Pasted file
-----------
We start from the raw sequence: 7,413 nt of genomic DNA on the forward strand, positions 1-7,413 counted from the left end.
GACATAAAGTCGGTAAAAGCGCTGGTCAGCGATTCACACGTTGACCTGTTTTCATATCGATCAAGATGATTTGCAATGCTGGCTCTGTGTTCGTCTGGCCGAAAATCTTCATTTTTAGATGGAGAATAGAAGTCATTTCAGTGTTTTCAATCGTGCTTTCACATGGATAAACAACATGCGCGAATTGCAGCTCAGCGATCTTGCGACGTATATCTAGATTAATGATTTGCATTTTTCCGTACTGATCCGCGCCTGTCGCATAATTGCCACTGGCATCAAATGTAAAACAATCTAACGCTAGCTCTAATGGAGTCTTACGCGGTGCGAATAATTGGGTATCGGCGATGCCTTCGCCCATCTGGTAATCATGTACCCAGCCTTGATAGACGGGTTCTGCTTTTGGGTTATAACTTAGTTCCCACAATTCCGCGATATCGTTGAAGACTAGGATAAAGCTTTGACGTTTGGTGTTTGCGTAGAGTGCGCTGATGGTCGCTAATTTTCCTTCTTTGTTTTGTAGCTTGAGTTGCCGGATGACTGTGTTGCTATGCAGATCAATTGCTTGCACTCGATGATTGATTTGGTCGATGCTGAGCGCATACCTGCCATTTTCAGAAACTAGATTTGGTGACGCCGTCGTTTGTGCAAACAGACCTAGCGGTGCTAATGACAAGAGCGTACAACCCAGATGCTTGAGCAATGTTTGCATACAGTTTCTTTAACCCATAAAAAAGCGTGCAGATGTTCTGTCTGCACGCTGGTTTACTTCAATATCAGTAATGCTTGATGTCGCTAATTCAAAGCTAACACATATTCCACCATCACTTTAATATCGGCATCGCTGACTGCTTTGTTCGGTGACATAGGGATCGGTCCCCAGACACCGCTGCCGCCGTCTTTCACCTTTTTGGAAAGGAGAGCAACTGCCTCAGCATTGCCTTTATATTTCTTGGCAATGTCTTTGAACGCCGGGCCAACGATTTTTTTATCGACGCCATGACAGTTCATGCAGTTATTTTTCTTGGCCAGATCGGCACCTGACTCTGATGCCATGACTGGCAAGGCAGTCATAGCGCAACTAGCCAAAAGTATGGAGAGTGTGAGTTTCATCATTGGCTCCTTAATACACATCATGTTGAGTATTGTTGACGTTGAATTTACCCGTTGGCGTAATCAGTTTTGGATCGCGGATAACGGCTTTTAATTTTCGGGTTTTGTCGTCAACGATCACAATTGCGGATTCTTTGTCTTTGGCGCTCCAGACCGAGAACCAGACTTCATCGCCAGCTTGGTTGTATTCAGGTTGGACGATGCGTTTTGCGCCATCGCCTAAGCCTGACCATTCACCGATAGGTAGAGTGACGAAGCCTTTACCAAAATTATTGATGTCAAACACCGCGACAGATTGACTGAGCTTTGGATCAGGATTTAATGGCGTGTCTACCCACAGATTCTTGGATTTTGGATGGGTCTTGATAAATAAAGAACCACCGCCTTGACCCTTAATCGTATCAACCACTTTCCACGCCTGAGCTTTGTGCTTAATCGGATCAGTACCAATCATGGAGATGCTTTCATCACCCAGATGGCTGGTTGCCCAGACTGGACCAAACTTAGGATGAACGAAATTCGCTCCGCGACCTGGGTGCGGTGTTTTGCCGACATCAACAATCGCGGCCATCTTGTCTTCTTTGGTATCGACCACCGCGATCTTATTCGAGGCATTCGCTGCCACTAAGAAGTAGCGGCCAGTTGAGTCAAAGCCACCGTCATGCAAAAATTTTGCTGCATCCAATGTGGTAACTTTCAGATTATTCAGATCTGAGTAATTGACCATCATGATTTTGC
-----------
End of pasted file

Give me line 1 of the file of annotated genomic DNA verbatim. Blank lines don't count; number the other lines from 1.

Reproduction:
We start from the raw sequence: 7,413 nt of genomic DNA on the forward strand, positions 1-7,413 counted from the left end.